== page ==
The social contract between the older and younger generations is falling apart, and a new report is suggesting radical measures to restore ‘generational fairness’, writes Rebecca Waterhouse
A report by an ‘intergenerational fairness’ watchdog reveals that the battle between millennnials and baby boomers is now more intense than ever. The Resolution Foundation’s Intergenerational Commission finds new evidence that government policies definitely favour the older generations, as the report finds that no generational cohort born since 1960 is accumulating more wealth than their predecessors.
Furthermore, the Commission, which aims to devise a strategy to ‘repair the social contract between generations’, also notes that two-thirds of those surveyed are pessimistic about young adults’ chances of improving on their parents’ lives. Housing, work and pensions are the key economic aspects used to measure the living standards of these cohorts.
The report suggests proposals to redress the generational imbalance, and interestingly, many of these focus on reforming the taxation of property, such as halving stamp duty rates to encourage moving; offering a time-limited capital gains tax cut to incentivise owners of additional properties to sell to first-time buyers and replacing council tax with a progressive property tax with surcharges on second and empty properties.
The report found that ‘millennials’ (those born between 1981 and 2000) were only half as likely to own their home by age 30 as ‘baby boomers’ (those born between 1946 and 1965) were by the same age and that earnings progress has stalled meaning that millennials are earning the same as those born 15 years before them were at the same age.
In respect of future pensions, the proposals are less drastic and focus on maintaining the value of the new state pension relative to earnings at a slightly higher level that the current positions and promoting larger pensions schemes which would be better able to share risk among savers.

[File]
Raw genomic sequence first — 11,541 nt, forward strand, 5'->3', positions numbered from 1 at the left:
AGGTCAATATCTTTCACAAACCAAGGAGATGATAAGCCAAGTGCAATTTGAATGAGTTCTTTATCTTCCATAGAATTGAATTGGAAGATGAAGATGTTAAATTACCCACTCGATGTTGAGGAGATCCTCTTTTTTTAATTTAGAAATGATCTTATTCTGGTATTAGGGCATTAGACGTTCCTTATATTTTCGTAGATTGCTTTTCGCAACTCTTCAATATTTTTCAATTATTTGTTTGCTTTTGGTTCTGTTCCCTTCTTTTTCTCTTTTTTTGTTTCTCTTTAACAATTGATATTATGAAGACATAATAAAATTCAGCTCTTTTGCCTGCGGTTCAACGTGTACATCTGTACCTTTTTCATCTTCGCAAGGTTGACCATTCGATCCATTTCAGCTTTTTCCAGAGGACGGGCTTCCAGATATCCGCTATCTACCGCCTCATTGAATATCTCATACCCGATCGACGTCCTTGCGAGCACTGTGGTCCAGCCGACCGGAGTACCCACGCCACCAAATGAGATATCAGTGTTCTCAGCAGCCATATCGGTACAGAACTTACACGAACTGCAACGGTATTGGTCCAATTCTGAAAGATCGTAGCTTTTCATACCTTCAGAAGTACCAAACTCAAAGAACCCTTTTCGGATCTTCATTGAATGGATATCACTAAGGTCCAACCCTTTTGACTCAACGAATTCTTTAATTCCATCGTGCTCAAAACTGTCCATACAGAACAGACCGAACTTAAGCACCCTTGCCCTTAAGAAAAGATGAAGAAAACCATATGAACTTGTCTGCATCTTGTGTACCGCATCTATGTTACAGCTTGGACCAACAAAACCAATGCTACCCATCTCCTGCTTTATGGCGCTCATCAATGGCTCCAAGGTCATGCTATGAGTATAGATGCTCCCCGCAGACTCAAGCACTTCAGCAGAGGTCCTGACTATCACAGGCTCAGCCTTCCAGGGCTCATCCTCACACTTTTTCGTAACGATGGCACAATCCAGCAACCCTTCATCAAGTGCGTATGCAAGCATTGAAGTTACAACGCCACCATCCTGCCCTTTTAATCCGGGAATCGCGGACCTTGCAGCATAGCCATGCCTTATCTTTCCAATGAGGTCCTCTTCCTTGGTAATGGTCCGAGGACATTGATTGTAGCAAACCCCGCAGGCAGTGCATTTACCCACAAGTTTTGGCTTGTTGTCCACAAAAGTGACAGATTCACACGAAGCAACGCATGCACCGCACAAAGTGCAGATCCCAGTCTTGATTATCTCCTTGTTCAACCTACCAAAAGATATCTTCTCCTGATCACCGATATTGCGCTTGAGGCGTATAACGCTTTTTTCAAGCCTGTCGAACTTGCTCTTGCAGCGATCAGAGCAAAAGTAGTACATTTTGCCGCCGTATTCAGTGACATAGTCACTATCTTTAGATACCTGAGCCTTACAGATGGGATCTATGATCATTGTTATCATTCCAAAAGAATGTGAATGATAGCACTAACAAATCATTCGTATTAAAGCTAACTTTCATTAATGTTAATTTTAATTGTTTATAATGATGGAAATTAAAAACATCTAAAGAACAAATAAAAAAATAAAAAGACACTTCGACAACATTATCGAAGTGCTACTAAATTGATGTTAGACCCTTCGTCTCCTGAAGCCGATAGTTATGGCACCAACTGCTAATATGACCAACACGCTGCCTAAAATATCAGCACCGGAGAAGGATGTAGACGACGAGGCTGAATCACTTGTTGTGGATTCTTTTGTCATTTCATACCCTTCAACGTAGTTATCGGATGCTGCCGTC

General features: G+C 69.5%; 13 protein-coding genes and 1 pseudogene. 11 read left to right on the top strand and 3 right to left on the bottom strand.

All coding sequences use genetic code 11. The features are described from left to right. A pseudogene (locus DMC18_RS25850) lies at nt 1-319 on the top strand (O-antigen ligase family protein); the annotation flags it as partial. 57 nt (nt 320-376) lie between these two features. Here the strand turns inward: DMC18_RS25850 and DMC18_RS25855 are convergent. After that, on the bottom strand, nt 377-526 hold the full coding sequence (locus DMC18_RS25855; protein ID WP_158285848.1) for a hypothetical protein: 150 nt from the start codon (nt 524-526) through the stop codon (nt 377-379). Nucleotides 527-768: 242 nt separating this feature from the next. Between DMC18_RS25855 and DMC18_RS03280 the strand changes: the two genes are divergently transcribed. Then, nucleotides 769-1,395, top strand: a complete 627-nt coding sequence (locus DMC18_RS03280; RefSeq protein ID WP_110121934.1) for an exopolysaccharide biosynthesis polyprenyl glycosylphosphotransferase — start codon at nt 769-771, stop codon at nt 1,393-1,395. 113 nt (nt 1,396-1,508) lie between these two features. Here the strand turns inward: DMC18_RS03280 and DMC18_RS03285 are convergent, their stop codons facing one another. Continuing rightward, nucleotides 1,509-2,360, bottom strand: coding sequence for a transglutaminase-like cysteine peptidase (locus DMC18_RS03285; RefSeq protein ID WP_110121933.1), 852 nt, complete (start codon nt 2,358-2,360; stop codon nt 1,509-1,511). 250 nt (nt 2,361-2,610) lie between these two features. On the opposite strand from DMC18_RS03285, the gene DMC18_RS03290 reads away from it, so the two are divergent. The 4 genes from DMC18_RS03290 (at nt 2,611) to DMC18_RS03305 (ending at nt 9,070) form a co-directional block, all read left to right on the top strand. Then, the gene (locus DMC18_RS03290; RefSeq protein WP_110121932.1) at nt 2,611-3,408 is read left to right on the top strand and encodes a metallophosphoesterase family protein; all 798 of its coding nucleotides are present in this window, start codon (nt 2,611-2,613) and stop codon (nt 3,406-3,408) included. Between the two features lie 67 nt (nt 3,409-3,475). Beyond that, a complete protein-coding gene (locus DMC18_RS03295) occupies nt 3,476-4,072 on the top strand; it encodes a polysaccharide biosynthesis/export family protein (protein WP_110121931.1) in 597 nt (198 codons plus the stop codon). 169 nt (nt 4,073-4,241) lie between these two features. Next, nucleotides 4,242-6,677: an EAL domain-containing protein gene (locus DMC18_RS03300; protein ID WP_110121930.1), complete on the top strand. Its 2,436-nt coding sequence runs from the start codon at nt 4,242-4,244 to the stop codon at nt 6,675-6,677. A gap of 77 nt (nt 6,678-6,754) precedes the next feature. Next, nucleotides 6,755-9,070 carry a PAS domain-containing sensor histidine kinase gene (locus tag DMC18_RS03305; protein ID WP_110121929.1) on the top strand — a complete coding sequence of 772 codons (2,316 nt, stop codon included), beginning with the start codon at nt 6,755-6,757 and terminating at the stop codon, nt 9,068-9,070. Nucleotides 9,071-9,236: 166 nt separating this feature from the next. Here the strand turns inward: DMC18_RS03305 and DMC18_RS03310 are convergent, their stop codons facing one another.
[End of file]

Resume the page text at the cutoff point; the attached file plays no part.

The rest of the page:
The report also proposes a radical amendment to the inheritance tax system which despite its relative fiscal insignificance in terms of swelling the government’s coffers, attracts strong views from both ends of the wealth spectrum for social and political reasons and from many professionals due to its disproportionately byzantine complexity.
The report would see the abolition of inheritance tax altogether. It is suggested that inheritance tax could be replaced by a ‘lifetime receipts tax’ levied on recipients of gifts, rather than on the donor and with fewer exemptions when compared with inheritance tax. A lower tax-free allowance (a limit of £125,000 has been proposed) and lower tax rates.
The report suggests that £5 billion of extra revenue could be raised by the introduction of the lifetime receipts tax and abolition of inheritance tax and that this additional revenue should be used to introduce a £10,000 ‘citizen’s inheritance’, to be paid as an endowment to all young adults to support skills, entrepreneurship, housing and pension saving.
The report categorises the payment of a ‘citizen’s inheritance’ as ‘a bold demonstration that the state’s role in delivering the intergenerational contract can evolve for the 21st century’, which it certainly would be. Whether any of the main political parties will adopt such a policy remains to be seen.
Rebecca Waterhouse is an associate at Maurice Turnor Gardner